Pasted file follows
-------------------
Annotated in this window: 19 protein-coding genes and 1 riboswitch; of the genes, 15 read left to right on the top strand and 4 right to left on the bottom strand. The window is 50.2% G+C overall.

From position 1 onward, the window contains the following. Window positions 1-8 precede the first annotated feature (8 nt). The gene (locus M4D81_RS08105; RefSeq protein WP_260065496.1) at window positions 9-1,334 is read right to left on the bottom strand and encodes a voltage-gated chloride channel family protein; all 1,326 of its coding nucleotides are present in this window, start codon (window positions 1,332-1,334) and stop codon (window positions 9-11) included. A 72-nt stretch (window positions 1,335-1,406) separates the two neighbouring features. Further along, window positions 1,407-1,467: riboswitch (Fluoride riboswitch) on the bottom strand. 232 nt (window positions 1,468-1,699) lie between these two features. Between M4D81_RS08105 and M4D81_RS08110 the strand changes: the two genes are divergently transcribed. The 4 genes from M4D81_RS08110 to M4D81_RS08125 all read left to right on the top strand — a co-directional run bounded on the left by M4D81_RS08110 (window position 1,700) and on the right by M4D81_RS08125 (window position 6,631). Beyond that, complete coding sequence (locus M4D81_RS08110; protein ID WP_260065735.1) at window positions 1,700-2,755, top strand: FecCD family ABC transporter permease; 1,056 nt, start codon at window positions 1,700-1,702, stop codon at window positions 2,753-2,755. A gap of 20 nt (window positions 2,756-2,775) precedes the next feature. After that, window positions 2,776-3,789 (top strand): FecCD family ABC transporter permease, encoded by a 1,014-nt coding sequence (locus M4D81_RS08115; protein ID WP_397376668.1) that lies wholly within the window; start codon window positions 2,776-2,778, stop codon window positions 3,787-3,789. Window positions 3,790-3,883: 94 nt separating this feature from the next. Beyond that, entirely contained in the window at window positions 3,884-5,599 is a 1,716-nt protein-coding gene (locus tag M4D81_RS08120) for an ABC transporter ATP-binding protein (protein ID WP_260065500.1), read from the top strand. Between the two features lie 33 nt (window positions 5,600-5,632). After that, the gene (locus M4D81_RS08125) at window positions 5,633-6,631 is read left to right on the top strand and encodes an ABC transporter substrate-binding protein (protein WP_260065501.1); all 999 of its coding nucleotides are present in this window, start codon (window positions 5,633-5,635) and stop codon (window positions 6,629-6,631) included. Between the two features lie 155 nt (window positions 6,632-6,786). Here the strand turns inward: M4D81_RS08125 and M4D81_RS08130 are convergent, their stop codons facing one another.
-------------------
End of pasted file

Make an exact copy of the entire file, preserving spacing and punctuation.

Annotated in this window: 19 protein-coding genes and 1 riboswitch; of the genes, 15 read left to right on the top strand and 4 right to left on the bottom strand. The window is 50.2% G+C overall.

From position 1 onward, the window contains the following. Window positions 1-8 precede the first annotated feature (8 nt). The gene (locus M4D81_RS08105; RefSeq protein WP_260065496.1) at window positions 9-1,334 is read right to left on the bottom strand and encodes a voltage-gated chloride channel family protein; all 1,326 of its coding nucleotides are present in this window, start codon (window positions 1,332-1,334) and stop codon (window positions 9-11) included. A 72-nt stretch (window positions 1,335-1,406) separates the two neighbouring features. Further along, window positions 1,407-1,467: riboswitch (Fluoride riboswitch) on the bottom strand. 232 nt (window positions 1,468-1,699) lie between these two features. Between M4D81_RS08105 and M4D81_RS08110 the strand changes: the two genes are divergently transcribed. The 4 genes from M4D81_RS08110 to M4D81_RS08125 all read left to right on the top strand — a co-directional run bounded on the left by M4D81_RS08110 (window position 1,700) and on the right by M4D81_RS08125 (window position 6,631). Beyond that, complete coding sequence (locus M4D81_RS08110; protein ID WP_260065735.1) at window positions 1,700-2,755, top strand: FecCD family ABC transporter permease; 1,056 nt, start codon at window positions 1,700-1,702, stop codon at window positions 2,753-2,755. A gap of 20 nt (window positions 2,756-2,775) precedes the next feature. After that, window positions 2,776-3,789 (top strand): FecCD family ABC transporter permease, encoded by a 1,014-nt coding sequence (locus M4D81_RS08115; protein ID WP_397376668.1) that lies wholly within the window; start codon window positions 2,776-2,778, stop codon window positions 3,787-3,789. Window positions 3,790-3,883: 94 nt separating this feature from the next. Beyond that, entirely contained in the window at window positions 3,884-5,599 is a 1,716-nt protein-coding gene (locus tag M4D81_RS08120) for an ABC transporter ATP-binding protein (protein ID WP_260065500.1), read from the top strand. Between the two features lie 33 nt (window positions 5,600-5,632). After that, the gene (locus M4D81_RS08125) at window positions 5,633-6,631 is read left to right on the top strand and encodes an ABC transporter substrate-binding protein (protein WP_260065501.1); all 999 of its coding nucleotides are present in this window, start codon (window positions 5,633-5,635) and stop codon (window positions 6,629-6,631) included. Between the two features lie 155 nt (window positions 6,632-6,786). Here the strand turns inward: M4D81_RS08125 and M4D81_RS08130 are convergent, their stop codons facing one another.